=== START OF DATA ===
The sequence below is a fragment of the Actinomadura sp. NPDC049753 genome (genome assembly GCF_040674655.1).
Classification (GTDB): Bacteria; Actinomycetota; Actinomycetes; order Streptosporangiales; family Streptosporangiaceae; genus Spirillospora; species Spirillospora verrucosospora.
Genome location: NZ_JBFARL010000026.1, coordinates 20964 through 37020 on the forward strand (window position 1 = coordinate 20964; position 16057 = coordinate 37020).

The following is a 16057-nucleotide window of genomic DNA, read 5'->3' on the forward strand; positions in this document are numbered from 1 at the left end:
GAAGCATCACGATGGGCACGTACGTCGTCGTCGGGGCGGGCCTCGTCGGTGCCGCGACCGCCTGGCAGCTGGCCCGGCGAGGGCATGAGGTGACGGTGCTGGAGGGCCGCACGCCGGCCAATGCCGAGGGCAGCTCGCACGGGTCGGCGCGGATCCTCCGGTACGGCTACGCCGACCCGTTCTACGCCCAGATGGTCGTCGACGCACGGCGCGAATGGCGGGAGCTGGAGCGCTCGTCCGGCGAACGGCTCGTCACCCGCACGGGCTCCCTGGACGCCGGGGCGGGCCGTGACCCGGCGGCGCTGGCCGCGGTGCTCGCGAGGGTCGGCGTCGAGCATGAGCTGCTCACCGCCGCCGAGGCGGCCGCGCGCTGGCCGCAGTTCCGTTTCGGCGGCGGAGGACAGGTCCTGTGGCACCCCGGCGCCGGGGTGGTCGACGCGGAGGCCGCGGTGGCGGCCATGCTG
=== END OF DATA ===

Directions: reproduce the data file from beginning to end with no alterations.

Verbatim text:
The sequence below is a fragment of the Actinomadura sp. NPDC049753 genome (genome assembly GCF_040674655.1).
Classification (GTDB): Bacteria; Actinomycetota; Actinomycetes; order Streptosporangiales; family Streptosporangiaceae; genus Spirillospora; species Spirillospora verrucosospora.
Genome location: NZ_JBFARL010000026.1, coordinates 20964 through 37020 on the forward strand (window position 1 = coordinate 20964; position 16057 = coordinate 37020).

The following is a 16057-nucleotide window of genomic DNA, read 5'->3' on the forward strand; positions in this document are numbered from 1 at the left end:
GAAGCATCACGATGGGCACGTACGTCGTCGTCGGGGCGGGCCTCGTCGGTGCCGCGACCGCCTGGCAGCTGGCCCGGCGAGGGCATGAGGTGACGGTGCTGGAGGGCCGCACGCCGGCCAATGCCGAGGGCAGCTCGCACGGGTCGGCGCGGATCCTCCGGTACGGCTACGCCGACCCGTTCTACGCCCAGATGGTCGTCGACGCACGGCGCGAATGGCGGGAGCTGGAGCGCTCGTCCGGCGAACGGCTCGTCACCCGCACGGGCTCCCTGGACGCCGGGGCGGGCCGTGACCCGGCGGCGCTGGCCGCGGTGCTCGCGAGGGTCGGCGTCGAGCATGAGCTGCTCACCGCCGCCGAGGCGGCCGCGCGCTGGCCGCAGTTCCGTTTCGGCGGCGGAGGACAGGTCCTGTGGCACCCCGGCGCCGGGGTGGTCGACGCGGAGGCCGCGGTGGCGGCCATGCTG